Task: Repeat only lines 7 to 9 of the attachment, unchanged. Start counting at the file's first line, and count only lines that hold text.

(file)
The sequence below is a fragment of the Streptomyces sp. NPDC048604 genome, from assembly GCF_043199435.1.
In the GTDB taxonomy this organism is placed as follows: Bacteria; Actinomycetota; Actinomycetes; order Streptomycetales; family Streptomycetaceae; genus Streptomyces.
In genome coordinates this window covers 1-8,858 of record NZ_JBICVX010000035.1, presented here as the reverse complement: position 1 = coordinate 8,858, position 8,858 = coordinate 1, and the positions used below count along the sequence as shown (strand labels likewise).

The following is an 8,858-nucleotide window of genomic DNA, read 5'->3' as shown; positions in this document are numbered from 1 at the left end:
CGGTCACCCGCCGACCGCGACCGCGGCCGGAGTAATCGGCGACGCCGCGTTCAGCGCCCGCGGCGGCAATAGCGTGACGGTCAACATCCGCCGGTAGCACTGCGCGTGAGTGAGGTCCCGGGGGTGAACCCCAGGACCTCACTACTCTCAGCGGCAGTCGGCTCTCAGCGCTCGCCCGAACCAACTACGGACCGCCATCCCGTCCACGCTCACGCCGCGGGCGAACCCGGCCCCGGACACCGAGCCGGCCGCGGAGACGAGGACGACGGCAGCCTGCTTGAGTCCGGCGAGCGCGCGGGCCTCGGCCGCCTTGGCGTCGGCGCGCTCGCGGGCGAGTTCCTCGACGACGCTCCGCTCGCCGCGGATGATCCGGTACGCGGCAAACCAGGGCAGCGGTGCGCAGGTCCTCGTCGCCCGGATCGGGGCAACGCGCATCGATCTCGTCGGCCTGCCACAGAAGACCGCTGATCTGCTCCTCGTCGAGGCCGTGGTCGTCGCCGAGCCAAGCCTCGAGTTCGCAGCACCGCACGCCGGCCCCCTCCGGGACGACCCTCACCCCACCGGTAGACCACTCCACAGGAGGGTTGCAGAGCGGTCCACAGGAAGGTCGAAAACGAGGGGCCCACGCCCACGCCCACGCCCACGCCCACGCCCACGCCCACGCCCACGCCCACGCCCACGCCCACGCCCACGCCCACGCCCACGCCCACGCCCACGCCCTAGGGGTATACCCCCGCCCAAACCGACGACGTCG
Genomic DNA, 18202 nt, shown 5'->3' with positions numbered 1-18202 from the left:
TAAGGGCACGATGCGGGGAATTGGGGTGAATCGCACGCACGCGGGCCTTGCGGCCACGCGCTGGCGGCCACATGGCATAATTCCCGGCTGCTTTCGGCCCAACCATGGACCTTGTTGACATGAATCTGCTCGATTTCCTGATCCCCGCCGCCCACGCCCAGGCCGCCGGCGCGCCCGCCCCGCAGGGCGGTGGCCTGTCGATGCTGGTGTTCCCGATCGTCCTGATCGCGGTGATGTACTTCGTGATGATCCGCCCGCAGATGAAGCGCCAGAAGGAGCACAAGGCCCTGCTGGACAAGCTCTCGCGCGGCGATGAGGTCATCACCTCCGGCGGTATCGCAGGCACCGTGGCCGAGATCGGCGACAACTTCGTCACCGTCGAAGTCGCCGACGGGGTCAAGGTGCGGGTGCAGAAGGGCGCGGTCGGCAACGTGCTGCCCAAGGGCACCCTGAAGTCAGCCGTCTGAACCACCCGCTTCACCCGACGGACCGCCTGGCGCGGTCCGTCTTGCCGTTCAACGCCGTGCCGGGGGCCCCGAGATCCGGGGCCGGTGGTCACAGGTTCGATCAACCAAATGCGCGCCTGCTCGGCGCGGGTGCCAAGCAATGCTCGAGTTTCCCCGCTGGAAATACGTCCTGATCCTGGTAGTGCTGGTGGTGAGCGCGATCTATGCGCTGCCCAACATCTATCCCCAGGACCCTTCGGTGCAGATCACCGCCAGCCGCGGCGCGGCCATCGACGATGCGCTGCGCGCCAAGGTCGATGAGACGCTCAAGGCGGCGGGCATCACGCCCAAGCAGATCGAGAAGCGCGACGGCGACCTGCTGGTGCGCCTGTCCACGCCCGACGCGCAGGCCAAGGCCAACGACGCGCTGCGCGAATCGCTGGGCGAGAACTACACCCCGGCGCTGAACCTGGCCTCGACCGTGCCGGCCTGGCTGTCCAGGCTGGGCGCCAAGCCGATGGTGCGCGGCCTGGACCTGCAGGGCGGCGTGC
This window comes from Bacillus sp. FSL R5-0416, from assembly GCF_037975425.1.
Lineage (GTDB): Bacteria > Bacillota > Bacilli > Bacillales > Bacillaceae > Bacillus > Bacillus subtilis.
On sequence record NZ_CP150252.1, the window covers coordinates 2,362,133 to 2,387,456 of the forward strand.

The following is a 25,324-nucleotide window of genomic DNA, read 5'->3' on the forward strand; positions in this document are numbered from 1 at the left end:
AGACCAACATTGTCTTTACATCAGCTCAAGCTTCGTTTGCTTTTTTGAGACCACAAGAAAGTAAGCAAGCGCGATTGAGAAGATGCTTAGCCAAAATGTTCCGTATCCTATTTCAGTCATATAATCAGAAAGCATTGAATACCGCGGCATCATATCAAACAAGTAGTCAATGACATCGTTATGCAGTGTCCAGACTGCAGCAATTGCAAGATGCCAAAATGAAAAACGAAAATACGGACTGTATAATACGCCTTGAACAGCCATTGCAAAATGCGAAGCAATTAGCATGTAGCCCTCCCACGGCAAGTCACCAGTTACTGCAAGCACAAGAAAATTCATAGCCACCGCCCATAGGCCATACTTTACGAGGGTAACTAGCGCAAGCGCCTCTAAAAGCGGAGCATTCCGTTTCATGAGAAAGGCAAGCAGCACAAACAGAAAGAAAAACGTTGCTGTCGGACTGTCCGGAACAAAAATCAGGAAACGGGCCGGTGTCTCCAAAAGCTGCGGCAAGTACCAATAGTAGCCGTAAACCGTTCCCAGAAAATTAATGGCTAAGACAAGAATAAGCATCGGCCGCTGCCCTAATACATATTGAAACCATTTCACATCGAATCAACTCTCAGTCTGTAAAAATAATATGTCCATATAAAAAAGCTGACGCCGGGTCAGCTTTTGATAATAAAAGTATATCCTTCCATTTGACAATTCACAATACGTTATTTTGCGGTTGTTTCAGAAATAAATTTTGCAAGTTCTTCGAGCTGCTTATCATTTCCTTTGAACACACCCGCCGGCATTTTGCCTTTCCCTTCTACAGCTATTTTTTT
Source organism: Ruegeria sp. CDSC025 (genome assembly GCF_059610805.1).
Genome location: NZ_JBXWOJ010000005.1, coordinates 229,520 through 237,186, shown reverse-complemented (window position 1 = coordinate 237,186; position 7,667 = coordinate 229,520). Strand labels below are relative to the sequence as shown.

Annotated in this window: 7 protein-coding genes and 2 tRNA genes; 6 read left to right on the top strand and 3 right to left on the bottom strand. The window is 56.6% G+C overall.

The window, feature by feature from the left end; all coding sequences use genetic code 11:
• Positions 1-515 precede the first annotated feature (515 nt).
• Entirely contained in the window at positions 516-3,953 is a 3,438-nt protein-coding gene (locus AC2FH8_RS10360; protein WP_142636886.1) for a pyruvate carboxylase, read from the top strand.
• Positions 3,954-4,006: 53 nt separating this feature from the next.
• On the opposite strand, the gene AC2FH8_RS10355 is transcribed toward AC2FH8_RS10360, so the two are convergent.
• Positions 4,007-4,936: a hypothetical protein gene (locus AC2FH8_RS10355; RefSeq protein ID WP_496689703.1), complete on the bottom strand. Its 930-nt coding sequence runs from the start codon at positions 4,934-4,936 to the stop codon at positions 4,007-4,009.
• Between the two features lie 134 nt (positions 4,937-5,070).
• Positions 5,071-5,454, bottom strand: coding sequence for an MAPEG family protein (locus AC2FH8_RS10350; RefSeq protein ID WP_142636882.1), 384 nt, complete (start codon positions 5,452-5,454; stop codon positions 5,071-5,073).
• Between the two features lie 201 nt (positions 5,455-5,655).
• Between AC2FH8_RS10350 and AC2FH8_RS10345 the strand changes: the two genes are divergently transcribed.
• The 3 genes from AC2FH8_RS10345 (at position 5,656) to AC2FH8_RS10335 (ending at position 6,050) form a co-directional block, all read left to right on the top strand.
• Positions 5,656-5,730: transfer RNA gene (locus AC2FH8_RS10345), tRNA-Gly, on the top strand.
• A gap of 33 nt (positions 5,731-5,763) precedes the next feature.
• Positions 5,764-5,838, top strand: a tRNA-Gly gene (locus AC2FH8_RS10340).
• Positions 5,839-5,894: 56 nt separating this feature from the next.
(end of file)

TAAGGGCACGATGCGGGGAATTGGGGTGAATCGCACGCACGCGGGCCTTGCGGCCACGCGCTGGCGGCCACATGGCATAATTCCCGGCTGCTTTCGGCCCAACCATGGACCTTGTTGACATGAATCTGCTCGATTTCCTGATCCCCGCCGCCCACGCCCAGGCCGCCGGCGCGCCCGCCCCGCAGGGCGGTGGCCTGTCGATGCTGGTGTTCCCGATCGTCCTGATCGCGGTGATGTACTTCGTGATGATCCGCCCGCAGATGAAGCGCCAGAAGGAGCACAAGGCCCTGCTGGACAAGCTCTCGCGCGGCGATGAGGTCATCACCTCCGGCGGTATCGCAGGCACCGTGGCCGAGATCGGCGACAACTTCGTCACCGTCGAAGTCGCCGACGGGGTCAAGGTGCGGGTGCAGAAGGGCGCGGTCGGCAACGTGCTGCCCAAGGGCACCCTGAAGTCAGCCGTCTGAACCACCCGCTTCACCCGACGGACCGCCTGGCGCGGTCCGTCTTGCCGTTCAACGCCGTGCCGGGGGCCCCGAGATCCGGGGCCGGTGGTCACAGGTTCGATCAACCAAATGCGCGCCTGCTCGGCGCGGGTGCCAAGCAATGCTCGAGTTTCCCCGCTGGAAATACGTCCTGATCCTGGTAGTGCTGGTGGTGAGCGCGATCTATGCGCTGCCCAACATCTATCCCCAGGACCCTTCGGTGCAGATCACCGCCAGCCGCGGCGCGGCCATCGACGATGCGCTGCGCGCCAAGGTCGATGAGACGCTCAAGGCGGCGGGCATCACGCCCAAGCAGATCGAGAAGCGCGACGGCGACCTGCTGGTGCGCCTGTCCACGCCCGACGCGCAGGCCAAGGCCAACGACGCGCTGCGCGAATCGCTGGGCGAGAACTACACCCCGGCGCTGAACCTGGCCTCGACCGTGCCGGCCTGGCTGTCCAGGCTGGGCGCCAAGCCGATGGTGCGCGGCCTGGACCTGCAGGGCGGCGTGC
This window comes from Bacillus sp. FSL R5-0416, from assembly GCF_037975425.1.
Lineage (GTDB): Bacteria > Bacillota > Bacilli > Bacillales > Bacillaceae > Bacillus > Bacillus subtilis.